World Oil: You have referred to a paradox in the findings of Oil & Gas UK’s latest offshore activity survey. Could you explain that?
Malcolm Webb: The paradox in the Offshore Activity Survey 2014 is that, on the one hand, we marked up an all-time record for capital investment in the basin during 2013 at more than £14 billion, while, on the other hand, we still have a serious productivity challenge and, perhaps even more worryingly, a continued slump in exploration activity. This was both in terms of the number of wells drilled and in the number of barrels of oil discovered. It was a very disappointing year on the back of the two previous years, which had also been disappointing, so we’re beginning to talk about there being an exploration crisis now.
WO: What has caused this exploration crisis?
Webb: When we asked our members why they didn’t drill all of the wells that they had planned to drill, on the UK Continental Shelf [UKCS], there were two reasons that stood out. The first was access to rigs. This basin doesn’t seem to be able to attract enough rigs to deal with its requirements. The second was access to capital. You can’t borrow to do exploration, you have to do it from equity capital, and it would seem that there is a problem in attracting that capital.
This tells you something about the attractiveness of the basin now—that, perhaps, people think the rewards likely to come from investments aren’t worth the effort.
Costs are going up, and while cost inflation in our industry is a global phenomenon, it is more troublesome here, because it meets declining production. This means that on a unit of production basis, we are becoming ever more unattractive. We hope that this can be turned round.
WO: What is causing this rig shortage?
Webb: The rigs are going to places where it is better to drill. One drilling company pointed out to me recently that, if you are really lucky, you might get a 2–3 year contract in the UKCS, but if you go to West Africa or the Far East, you can look at 7–8 years.
If you’ve got a massive piece of capital equipment, in which you have just invested £500 million or more, you will look for that long-term contract, if you possibly can.
WO: Is it all bad news for the North Sea?
Webb: There was some good news. Last year, the production decline in the North Sea was roughly half of what it was the year before, and we’re hoping that this year we might see it bottom out, with the possibility that we might see some increase in production levels in the future.
However, we’ve still got to improve productivity. To look at it from another angle, we’re aware that production efficiency has declined significantly over the last 10 years, from an average of around 80% to around 60%–70% now. That’s a very significant drift, and we need to turn that around as well.
WO: You have called Sir Ian Wood’s review of the UK’s offshore oil and gas industry a “watershed” opportunity. Why is that?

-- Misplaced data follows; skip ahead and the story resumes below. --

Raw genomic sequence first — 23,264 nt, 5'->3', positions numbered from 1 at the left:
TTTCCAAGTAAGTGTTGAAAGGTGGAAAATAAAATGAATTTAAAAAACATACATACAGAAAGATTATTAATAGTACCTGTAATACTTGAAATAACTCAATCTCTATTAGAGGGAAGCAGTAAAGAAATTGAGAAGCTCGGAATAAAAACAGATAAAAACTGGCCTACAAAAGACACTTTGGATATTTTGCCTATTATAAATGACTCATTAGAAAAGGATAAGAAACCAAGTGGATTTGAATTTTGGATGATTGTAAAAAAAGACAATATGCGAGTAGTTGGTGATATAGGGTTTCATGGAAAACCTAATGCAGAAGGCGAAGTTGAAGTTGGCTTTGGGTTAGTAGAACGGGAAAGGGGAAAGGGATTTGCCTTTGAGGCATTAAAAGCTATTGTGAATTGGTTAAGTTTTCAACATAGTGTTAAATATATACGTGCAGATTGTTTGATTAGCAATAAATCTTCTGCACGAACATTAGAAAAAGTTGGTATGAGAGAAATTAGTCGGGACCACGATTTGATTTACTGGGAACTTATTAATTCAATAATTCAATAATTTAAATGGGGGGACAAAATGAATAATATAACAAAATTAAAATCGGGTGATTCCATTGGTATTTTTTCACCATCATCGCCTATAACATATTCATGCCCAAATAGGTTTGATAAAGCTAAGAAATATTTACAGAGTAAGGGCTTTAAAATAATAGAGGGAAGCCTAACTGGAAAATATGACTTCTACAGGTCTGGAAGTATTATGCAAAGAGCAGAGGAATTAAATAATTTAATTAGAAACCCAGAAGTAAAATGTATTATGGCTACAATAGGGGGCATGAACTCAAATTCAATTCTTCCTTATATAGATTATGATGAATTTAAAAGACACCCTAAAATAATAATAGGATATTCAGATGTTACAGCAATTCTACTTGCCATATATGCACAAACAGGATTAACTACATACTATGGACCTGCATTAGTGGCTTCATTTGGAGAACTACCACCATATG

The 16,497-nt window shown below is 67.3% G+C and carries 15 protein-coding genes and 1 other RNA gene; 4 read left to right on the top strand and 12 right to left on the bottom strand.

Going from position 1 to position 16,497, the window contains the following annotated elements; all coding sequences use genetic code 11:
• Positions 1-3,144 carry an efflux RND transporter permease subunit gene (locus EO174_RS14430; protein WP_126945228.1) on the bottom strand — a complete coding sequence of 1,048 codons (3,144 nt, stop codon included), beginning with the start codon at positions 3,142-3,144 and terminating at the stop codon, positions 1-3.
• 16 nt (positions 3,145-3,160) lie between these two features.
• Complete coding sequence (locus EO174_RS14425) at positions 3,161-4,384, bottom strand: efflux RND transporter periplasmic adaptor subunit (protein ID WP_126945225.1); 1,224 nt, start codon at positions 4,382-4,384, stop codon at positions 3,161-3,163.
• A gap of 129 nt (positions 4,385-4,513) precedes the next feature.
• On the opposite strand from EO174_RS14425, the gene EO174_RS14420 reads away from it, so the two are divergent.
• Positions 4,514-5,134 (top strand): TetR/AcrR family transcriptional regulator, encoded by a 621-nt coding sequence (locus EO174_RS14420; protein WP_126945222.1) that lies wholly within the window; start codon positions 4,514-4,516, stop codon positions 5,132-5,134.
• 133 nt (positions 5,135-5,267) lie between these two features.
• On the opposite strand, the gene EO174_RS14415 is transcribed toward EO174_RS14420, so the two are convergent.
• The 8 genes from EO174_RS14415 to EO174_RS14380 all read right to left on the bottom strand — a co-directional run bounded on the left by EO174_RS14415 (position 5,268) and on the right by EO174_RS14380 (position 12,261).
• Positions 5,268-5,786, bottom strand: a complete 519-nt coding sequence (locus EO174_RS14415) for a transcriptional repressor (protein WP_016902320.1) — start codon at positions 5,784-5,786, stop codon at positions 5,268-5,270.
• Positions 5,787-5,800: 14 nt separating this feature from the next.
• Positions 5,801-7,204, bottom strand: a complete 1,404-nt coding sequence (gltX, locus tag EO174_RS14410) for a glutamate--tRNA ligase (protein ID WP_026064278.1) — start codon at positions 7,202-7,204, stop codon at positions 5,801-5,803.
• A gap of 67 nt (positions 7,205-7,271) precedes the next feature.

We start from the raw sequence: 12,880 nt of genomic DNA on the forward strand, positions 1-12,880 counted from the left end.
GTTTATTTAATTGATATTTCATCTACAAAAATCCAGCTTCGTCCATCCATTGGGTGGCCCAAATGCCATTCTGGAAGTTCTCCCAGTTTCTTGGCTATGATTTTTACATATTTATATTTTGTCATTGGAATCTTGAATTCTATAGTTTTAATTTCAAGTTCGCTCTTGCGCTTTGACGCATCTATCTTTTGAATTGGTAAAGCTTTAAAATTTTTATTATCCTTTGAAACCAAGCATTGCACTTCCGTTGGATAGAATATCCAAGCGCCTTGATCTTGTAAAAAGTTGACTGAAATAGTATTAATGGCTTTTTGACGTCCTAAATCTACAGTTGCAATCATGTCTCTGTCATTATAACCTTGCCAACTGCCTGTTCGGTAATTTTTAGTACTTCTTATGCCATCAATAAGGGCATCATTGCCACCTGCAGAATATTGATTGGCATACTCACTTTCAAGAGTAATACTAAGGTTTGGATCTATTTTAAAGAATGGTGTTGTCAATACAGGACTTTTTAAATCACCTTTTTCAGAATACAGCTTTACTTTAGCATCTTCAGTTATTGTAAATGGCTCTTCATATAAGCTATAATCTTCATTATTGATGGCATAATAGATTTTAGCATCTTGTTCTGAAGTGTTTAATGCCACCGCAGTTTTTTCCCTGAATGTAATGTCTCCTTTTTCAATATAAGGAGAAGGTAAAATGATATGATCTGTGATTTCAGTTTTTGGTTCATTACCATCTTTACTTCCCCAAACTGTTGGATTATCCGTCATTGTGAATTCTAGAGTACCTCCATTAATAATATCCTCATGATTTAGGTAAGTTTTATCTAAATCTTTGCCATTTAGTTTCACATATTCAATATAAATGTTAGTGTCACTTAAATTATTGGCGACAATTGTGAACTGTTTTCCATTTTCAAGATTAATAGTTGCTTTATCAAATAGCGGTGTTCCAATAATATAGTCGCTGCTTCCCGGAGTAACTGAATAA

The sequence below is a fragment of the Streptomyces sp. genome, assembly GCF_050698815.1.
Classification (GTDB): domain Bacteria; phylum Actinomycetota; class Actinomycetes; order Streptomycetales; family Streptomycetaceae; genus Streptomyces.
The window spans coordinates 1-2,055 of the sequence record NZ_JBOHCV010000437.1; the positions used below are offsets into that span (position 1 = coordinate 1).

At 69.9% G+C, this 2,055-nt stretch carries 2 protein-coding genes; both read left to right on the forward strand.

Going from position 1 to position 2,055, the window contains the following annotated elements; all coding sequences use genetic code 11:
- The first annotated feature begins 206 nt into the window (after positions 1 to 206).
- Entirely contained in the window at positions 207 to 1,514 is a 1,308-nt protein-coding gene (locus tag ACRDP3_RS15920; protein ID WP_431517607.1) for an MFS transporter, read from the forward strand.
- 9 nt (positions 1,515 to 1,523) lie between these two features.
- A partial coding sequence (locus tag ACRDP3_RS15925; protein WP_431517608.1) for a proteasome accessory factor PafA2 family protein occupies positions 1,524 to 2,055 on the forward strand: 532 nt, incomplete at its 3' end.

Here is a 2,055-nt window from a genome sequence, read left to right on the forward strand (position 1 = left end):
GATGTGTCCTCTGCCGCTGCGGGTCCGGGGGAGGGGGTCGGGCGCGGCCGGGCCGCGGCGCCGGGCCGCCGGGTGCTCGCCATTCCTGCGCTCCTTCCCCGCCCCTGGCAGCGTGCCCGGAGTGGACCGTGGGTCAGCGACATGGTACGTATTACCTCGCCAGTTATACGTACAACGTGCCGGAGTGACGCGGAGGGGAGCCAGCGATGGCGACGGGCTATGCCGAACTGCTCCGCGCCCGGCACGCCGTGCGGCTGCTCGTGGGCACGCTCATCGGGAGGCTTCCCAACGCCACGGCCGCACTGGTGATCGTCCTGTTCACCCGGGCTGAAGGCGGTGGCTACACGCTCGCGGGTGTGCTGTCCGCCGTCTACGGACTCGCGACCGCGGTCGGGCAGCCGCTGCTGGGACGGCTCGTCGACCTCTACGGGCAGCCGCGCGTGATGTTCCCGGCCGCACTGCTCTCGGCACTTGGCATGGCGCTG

Webb: The Wood Review calls for three main things. The most important, as I see it, is the need for a well-resourced, switched-on regulator—a professional regulator that can offer the right terms and conditions to attract and retain people of sufficient quality.
The truth is that the oil and gas division of DECC (the UK’s Department of Energy & Climate Change, the sector regulator) is grossly under-resourced and highly stretched. It is doing the urgent things, but it hasn’t got the time, resources, or, dare I say it, the full competence to do all of the important things that a regulator should be doing.
The second point Sir Ian makes is that the regulator should act as a catalyst for a new approach to the UKCS—a tri-partite approach to maximizing oil and gas recovery, involving the new regulator, the Treasury and the industry.
The third part of Wood’s prescription is that there should be more collaboration across the industry. This is a challenge, because the industry is a highly competitive one.
WO: Wood noted that the more hands-on approach taken by Norwegian and Dutch regulators seemed to pay dividends. Should the UK be emulating those models?
Webb: The Norwegian regulator, Norwegian Petroleum Directorate (NPD), is much better resourced. Wood pointed out that, while there are about 45 people in DECC looking at oil and gas, both onshore and offshore, there are over 200 in the equivalent unit in Norway. A more active regulator can bash heads together when need be, and require people to take a more collaborative approach.
WO: Bente Nyland, NPD’s Director General told World Oil that it is vital to take measures to enhance oil recovery and boost exploration before existing infrastructure is removed. Would you agree with that?
Webb: Absolutely. Without that infrastructure, the types of fields you are likely to find may well be too small to justify the creation of large transport infrastructure from scratch, so the risk is that it will stay in the ground.
WO: The Wood Review called for fiscal stability; is that regarded as essential by the offshore industry?
Webb: We are going to need more than stability; we are going to need improvements in the fiscal regime and more predictability. The government needs to adjust the fiscal regime, to fit the circumstances of the North Sea, and stop treating the basin as if it were still in its early flush of youth.